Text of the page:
Britain’s small business sector is booming, according to new figures, as the number of new businesses grew by 200,000 last year to reach almost four million.
New figures published today by the DTI’s Small Business Service (SBS), show there was a net increase of around 200,000 firms operating in the UK in 2003 compared to the previous year – equivalent to over 500 new businesses starting up every day.
The figures are the highest year on year increase in business numbers since the statistics were first collected in 1995.
The proportion of national turnover and employment generated by SMEs also increased from last year to its highest level in five years. They now account for 99.8 per cent of the business population, with an annual turnover of £2.2 billion, and employ over 12.6 million people.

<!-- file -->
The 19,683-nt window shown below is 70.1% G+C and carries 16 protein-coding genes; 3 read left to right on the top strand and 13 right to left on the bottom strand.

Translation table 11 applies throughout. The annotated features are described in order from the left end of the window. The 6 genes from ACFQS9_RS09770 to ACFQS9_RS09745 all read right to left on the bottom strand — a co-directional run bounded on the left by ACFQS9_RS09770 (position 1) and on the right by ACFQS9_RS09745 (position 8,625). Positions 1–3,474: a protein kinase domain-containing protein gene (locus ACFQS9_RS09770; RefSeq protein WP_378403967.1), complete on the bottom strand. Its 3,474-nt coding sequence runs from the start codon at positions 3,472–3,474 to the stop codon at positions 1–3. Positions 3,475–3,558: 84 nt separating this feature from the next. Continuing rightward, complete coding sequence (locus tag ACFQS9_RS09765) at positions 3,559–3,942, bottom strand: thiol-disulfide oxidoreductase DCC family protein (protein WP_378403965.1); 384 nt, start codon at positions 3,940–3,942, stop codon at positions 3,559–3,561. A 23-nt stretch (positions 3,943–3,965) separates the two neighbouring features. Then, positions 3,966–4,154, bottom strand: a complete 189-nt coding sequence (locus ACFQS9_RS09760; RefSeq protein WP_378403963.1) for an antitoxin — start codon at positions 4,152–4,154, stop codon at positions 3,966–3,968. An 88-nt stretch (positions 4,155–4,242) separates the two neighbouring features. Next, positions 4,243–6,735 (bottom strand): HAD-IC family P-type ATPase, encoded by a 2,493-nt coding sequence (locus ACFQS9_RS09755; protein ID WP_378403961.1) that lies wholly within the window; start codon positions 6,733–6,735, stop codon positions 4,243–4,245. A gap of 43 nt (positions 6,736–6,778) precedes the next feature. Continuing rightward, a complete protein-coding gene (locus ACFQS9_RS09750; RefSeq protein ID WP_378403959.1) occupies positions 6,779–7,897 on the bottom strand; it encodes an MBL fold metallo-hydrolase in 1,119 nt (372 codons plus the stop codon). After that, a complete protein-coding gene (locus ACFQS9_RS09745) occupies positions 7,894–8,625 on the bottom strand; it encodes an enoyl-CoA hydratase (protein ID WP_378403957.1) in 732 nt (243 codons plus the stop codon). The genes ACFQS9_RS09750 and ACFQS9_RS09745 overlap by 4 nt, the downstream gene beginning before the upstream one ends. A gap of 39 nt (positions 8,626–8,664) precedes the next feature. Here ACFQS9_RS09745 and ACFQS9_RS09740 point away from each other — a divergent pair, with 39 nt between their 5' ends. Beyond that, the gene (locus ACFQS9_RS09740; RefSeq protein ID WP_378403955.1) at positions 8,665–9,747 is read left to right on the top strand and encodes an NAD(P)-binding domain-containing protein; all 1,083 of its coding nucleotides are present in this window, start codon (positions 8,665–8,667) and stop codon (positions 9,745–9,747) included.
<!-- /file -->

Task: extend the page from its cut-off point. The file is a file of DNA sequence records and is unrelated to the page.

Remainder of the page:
The overwhelming majority of SMEs are businesses with up to 49 employees, accounting for 99.2 per cent of last year's total. Some 26,000 medium-size companies - up to 249 employees - represented 0.6 per cent of the population and 6,000 enterprises with more than 250 workers made up the balance.
The smallest firms provided work for 46 per cent of the 21.7m-strong labour force and represented 52 per cent of the £2,200 billion turnover generated by the 4m businesses.
Almost 3 million businesses were effectively one man bands, highlighting the growing trend towards self employment for everyone from IT professionals to plumbers as well as the increasing ease of working from home. But these ‘micro businesses’ still contributed £178 billion to the UK economy.
Enterprise minister, Nigel Griffiths, said the growth highlighted the Government's commitment to small business. But business owners struggling with an increasing hostile tax regime and the growing mountain of regulation, legislation and red tape emanating from Westminster might take issue with him.